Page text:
In fact, no serious effort was ever made to regulate the funds of political parties and their financial sources. Even if they have been, they have either not been fully defined or they have left such flaws that they can be used easily by the politicians. For example, in order to avoid the law of giving details of donations above twenty thousand rupees, political parties kept reporting their donations up to ninety percent within this prescribed limit.
In the year 2003, a provision was made by the Parliament that if a senior leader visits that constituency in favor of a candidate, then it will not be added to the election expenses of that candidate. Apart from this, the expenditure incurred by the candidate by his friends, relatives, any private organization or corporation by donating to political parties or by any other means should be added to the election expenses of the candidate. The Supreme Court, under a decision, had ordered to include the expenditure incurred by political parties in the election expenditure. But here also the government reversed this decision by exercising its constitutional power.
In the year 2018, the Central Government had issued the notification of the Electoral Bond Scheme. It has been presented as an alternative to cash donations to political parties. In the 2018 budget, political parties were allowed to receive donations/contribution from foreign sources. Accordingly, the Foreign Contribution (Regulation) Act, 2010 was amended. The definition of a foreign company has been modified under this amendment. Through this, the maximum limit on political donations to companies was removed. Earlier, companies could only give a maximum of seven and a half percent of their three-year net profit as political donations. At the same time, he was also exempted from the condition of stating to which party how much he had donated.
The democracy of India is facing many difficulties due to the influence of money power. Its worst and indirect effect is the increase in corruption or to say that corruption gets undeclared recognition. Those who win elections by spending crores do not come from the sense of public service. Their primary motive is to collect the money they have spent and recover the cost of the next election. The second disadvantage is that criminals also get incentives from it. Through politics, anti-social elements and criminals become ‘honorable’ due to which they get priority over law and administration and they use this to increase their dominance. Twenty-nine percent of the candidates accused of criminal cases won the 2009 elections. This figure was thirty-four percent in 2014 and increased to forty-three percent in 2019.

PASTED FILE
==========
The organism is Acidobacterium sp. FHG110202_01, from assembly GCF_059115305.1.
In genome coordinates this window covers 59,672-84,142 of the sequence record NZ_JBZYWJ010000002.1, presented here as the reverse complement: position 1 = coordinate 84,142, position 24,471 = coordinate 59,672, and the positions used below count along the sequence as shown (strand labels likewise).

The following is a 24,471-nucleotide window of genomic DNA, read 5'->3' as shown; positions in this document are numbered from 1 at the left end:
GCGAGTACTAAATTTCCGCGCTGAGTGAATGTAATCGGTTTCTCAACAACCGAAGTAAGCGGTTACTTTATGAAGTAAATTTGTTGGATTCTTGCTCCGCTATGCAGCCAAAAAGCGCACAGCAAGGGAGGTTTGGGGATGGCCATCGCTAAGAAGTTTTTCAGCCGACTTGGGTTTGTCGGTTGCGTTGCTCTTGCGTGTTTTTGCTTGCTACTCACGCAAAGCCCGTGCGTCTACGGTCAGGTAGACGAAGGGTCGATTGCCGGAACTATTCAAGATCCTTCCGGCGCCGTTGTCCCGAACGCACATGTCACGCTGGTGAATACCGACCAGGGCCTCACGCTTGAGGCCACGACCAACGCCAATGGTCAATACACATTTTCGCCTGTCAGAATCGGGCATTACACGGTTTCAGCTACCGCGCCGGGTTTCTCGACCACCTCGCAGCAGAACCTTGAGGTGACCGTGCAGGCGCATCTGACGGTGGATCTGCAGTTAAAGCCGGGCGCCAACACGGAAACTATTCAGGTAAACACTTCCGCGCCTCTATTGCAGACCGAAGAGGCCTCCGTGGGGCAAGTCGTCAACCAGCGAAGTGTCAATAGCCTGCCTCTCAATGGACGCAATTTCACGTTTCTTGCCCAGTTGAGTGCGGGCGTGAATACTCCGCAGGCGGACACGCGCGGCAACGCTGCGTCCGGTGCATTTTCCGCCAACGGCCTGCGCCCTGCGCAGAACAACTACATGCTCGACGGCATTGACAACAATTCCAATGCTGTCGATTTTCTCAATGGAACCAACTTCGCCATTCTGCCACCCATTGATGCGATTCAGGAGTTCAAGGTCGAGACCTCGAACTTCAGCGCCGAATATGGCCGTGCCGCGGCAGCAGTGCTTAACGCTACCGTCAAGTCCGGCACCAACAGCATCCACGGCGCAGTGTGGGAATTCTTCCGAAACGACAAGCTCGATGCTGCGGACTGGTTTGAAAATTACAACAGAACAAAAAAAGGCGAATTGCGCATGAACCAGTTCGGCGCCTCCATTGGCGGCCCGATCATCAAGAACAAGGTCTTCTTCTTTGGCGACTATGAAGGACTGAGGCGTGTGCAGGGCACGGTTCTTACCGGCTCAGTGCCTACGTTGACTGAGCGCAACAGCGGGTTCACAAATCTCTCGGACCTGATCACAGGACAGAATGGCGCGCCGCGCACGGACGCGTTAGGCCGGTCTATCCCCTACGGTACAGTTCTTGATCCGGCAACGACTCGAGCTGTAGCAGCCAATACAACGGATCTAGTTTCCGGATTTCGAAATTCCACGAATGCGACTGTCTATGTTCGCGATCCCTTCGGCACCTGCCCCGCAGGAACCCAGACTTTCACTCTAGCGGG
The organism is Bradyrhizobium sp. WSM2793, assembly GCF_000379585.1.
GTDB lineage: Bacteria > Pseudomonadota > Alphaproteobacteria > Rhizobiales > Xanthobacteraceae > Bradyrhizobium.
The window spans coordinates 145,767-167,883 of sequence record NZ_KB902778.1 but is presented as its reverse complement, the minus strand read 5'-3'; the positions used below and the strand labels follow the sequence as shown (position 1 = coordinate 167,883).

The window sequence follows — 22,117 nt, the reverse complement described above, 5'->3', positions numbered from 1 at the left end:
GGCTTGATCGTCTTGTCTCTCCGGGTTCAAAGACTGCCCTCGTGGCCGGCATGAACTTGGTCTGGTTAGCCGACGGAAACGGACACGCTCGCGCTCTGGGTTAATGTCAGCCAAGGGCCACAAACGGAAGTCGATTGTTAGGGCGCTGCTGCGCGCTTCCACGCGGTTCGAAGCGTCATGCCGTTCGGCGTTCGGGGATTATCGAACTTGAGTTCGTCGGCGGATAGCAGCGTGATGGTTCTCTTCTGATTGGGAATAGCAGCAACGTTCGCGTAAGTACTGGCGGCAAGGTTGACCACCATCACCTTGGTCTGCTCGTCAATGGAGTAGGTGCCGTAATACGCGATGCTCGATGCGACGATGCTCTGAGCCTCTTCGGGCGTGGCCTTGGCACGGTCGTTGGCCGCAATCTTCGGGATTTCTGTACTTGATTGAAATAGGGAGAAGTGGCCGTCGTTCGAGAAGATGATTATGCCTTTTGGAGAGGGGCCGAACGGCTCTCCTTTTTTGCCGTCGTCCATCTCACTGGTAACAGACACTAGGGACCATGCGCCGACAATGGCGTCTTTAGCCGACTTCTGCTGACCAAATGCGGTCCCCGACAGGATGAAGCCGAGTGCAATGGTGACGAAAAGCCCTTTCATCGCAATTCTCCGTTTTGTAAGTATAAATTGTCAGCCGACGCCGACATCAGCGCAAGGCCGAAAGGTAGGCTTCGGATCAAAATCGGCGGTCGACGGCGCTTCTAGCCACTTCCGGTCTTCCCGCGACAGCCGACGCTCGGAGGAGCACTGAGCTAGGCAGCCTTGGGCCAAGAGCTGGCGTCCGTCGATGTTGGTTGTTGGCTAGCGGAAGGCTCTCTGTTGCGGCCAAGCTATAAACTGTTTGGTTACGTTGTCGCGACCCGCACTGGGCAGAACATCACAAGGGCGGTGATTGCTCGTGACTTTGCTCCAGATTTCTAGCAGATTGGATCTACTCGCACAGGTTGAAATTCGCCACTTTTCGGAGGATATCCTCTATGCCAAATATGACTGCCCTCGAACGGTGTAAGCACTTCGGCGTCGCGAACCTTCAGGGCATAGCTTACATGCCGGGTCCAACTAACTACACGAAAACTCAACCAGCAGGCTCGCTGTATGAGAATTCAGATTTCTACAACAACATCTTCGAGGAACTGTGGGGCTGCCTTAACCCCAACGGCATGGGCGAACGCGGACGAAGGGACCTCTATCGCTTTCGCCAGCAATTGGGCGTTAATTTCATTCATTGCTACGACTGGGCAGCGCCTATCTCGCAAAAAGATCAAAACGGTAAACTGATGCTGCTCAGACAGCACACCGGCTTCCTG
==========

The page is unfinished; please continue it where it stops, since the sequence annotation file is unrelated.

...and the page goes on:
In the last two-three decades, the number of candidates with criminal background and good economic background getting elected in the Indian electoral scenario has increased rapidly. There appears to be some sort of connection between these two facts and this is a matter of serious concern. The biggest blame for this is the political parties, because unless they give preference to the individual’s ability to be a candidate rather than the influence of economic ability and muscle power, these conditions will remain the same.
In Kanwarlal Gupta v Amarnath Chawla (1974), the Supreme Court had hoped that any individual or political party, however small, should be at liberty to practice equality with any other person or political party. Can contest elections on the basis of how rich he may be. No individual or political party should get more advantage over others because of its better financial position. However, at present this expectation does not seem to be fulfilled.